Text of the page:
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A truly just man? - a Stannis reread


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#101 Aleit

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Posted 08 April 2015 - 09:10 PM

It guts me a little bit every time I read this chapter. At what point is it considered fratricide if there is no fraternal feelings whatsoever from one of the parties? Some of Cersei and Stannis' grievances against Robert are quiet similar.



#102 LordStoneheart

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Posted 30 April 2015 - 06:57 AM

It guts me a little bit every time I read this chapter. At what point is it considered fratricide if there is no fraternal feelings whatsoever from one of the parties? Some of Cersei and Stannis' grievances against Robert are quiet similar.

 

Feelings have nothing to do with the definition. It's still a blood brother killing another.



#103 squalleke123

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Posted 26 May 2015 - 06:09 AM

ACoK, chapter 10, Davos I

GENERAL OBSERVATIONS:

I love this chapter. It opens with the burning of the Seven, and the imagery in the description of said Seven burning is quite interesting, allowing for several different interpretations. It’s also interesting to be in Davos’ head for the first time, and to understand a bit more about the dynamics of his relationship with Stannis. On top of that we have Davos’ chat with Salla; we had just learned about AAR from Mel, but it is Salla who tells us of the original Azor Ahai. And closing the chapter we have a great dialogue between Davos and Stannis.

Davos questions whether Stannis has been converted and is now a true believer, like Selyse. I think that Davos questions this because he feels it is out of character for Stannis, but this is just an impression of mine.

CONCLUSION:

I think there are three very important things we learn (or reinforce knowledge from the Prologue) about Stannis here.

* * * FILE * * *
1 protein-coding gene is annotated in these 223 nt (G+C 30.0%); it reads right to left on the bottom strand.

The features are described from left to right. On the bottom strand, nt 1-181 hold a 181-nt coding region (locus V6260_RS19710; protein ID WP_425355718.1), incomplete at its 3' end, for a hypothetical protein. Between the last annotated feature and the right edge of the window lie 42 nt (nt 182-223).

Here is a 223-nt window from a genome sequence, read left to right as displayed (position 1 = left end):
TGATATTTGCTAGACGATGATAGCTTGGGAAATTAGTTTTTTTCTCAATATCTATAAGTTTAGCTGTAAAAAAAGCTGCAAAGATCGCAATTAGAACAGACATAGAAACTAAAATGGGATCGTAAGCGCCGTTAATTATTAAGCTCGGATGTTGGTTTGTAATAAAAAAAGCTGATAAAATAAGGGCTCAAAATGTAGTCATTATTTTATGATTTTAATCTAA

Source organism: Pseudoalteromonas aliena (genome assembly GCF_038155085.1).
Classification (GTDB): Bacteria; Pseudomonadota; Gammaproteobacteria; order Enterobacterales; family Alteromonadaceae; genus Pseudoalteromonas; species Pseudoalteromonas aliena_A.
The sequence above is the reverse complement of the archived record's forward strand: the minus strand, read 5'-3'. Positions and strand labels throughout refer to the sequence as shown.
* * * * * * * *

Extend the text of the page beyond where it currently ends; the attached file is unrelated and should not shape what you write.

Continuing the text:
• ·Stannis acknowledges worth regardless of birth or station; I cannot think of another high lord that acts quite like this.
  • ·Stannis is not a cold unfeeling man; he has (several) issues, but being unfeeling is not one of them. Quite the opposite in fact.
  • ·Stannis is not a true believer; he doesn’t care about religion, and he isn’t a R’hllorist. He simply recognises that Mel has some powers and he means to use them. To be fair, there aren’t many other options open to him.


 

I'm new to this forum, but as I just started rereading ASOIAF and have arrived at this chapter a few things are dawning on me:

 

I have some reservations on your three conclusions:

 

The first one is obviously quite correct, as he seems to loathe his lords as useless when you ask their counsel. Instead he turns to either a Maester, Mel or Davos. We never see him ask counsel from anyone else, but we may suspect that he had at least some from Jon Arryn (as their characters sort of match and Jon Arryn is shown as a 'wise' man).

The second one also seems true. We know for instance that Stannis feels frustrated about not getting what he deserves. He is also later shown to at least feel bad about spilling innocent blood.
The third one is were I have problems with. In this chapter conflicting images are shown about Stannis in this regard. He states himself that he is using Mel as some sort of an ace-in-the-hole, but the opposite seems more true to me. I'm deriving this from the following:

 

“For the night is dark and full of terrors,” Selyse and her queen’s men replied. Should I speak the words as well? Davos wondered. Do I owe Stannis that much? Is this fiery god truly his own? His shortened fingers twitched.
<...>
By the time the song was done, only charwood remained of the gods, and the king’s patience had run its course. He took the queen by the elbow and escorted her back into Dragonstone, leaving Lightbringer where it stood. The red woman remained a moment to watch as Devan knelt with Byren Farring and rolled up the burnt and blackened sword in the king’s leather cloak. The Red Sword of Heroes looks a proper mess, thought Davos.

 

Especially the part about patience struck to me as out-of-character for Stannis. I believe he is being counselled away from his patience and into rash actions, either by Mel or by his wife. It is clearly shown (in Davos II I believe but I could be mistaken) that patience is the way to go: As KL is being cut off from their supplies the population is already at the brink of a revolt, The lannisters are de facto surrounded and their hosts are mostly isolated from eachother.